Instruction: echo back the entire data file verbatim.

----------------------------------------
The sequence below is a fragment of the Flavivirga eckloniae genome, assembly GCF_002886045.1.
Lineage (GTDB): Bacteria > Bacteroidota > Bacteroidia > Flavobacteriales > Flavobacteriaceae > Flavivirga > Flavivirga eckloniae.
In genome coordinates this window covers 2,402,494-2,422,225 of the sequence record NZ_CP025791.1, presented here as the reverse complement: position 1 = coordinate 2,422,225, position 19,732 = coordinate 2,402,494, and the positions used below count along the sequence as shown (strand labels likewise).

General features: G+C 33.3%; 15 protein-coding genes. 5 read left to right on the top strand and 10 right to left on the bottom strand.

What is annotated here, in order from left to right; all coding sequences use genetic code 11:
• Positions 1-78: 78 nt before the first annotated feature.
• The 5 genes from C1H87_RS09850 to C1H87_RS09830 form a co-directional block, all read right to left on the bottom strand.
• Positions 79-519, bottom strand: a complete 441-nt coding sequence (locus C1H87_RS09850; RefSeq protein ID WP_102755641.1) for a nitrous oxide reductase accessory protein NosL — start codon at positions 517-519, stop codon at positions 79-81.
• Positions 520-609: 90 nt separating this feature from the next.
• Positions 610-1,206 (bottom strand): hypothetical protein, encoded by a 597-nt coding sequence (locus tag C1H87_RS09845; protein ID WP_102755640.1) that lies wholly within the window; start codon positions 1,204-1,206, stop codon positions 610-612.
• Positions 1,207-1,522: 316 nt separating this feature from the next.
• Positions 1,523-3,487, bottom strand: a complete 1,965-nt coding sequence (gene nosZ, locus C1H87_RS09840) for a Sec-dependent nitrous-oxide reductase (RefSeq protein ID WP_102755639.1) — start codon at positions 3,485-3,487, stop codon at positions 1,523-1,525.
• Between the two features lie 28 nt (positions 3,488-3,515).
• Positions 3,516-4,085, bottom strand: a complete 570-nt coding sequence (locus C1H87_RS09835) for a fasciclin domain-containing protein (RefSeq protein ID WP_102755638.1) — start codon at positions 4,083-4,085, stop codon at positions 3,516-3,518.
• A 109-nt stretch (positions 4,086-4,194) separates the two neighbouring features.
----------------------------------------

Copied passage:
The sequence below is a fragment of the Flavivirga eckloniae genome, assembly GCF_002886045.1.
Lineage (GTDB): Bacteria > Bacteroidota > Bacteroidia > Flavobacteriales > Flavobacteriaceae > Flavivirga > Flavivirga eckloniae.
In genome coordinates this window covers 2,402,494-2,422,225 of the sequence record NZ_CP025791.1, presented here as the reverse complement: position 1 = coordinate 2,422,225, position 19,732 = coordinate 2,402,494, and the positions used below count along the sequence as shown (strand labels likewise).

General features: G+C 33.3%; 15 protein-coding genes. 5 read left to right on the top strand and 10 right to left on the bottom strand.

What is annotated here, in order from left to right; all coding sequences use genetic code 11:
• Positions 1-78: 78 nt before the first annotated feature.
• The 5 genes from C1H87_RS09850 to C1H87_RS09830 form a co-directional block, all read right to left on the bottom strand.
• Positions 79-519, bottom strand: a complete 441-nt coding sequence (locus C1H87_RS09850; RefSeq protein ID WP_102755641.1) for a nitrous oxide reductase accessory protein NosL — start codon at positions 517-519, stop codon at positions 79-81.
• Positions 520-609: 90 nt separating this feature from the next.
• Positions 610-1,206 (bottom strand): hypothetical protein, encoded by a 597-nt coding sequence (locus tag C1H87_RS09845; protein ID WP_102755640.1) that lies wholly within the window; start codon positions 1,204-1,206, stop codon positions 610-612.
• Positions 1,207-1,522: 316 nt separating this feature from the next.
• Positions 1,523-3,487, bottom strand: a complete 1,965-nt coding sequence (gene nosZ, locus C1H87_RS09840) for a Sec-dependent nitrous-oxide reductase (RefSeq protein ID WP_102755639.1) — start codon at positions 3,485-3,487, stop codon at positions 1,523-1,525.
• Between the two features lie 28 nt (positions 3,488-3,515).
• Positions 3,516-4,085, bottom strand: a complete 570-nt coding sequence (locus C1H87_RS09835) for a fasciclin domain-containing protein (RefSeq protein ID WP_102755638.1) — start codon at positions 4,083-4,085, stop codon at positions 3,516-3,518.
• A 109-nt stretch (positions 4,086-4,194) separates the two neighbouring features.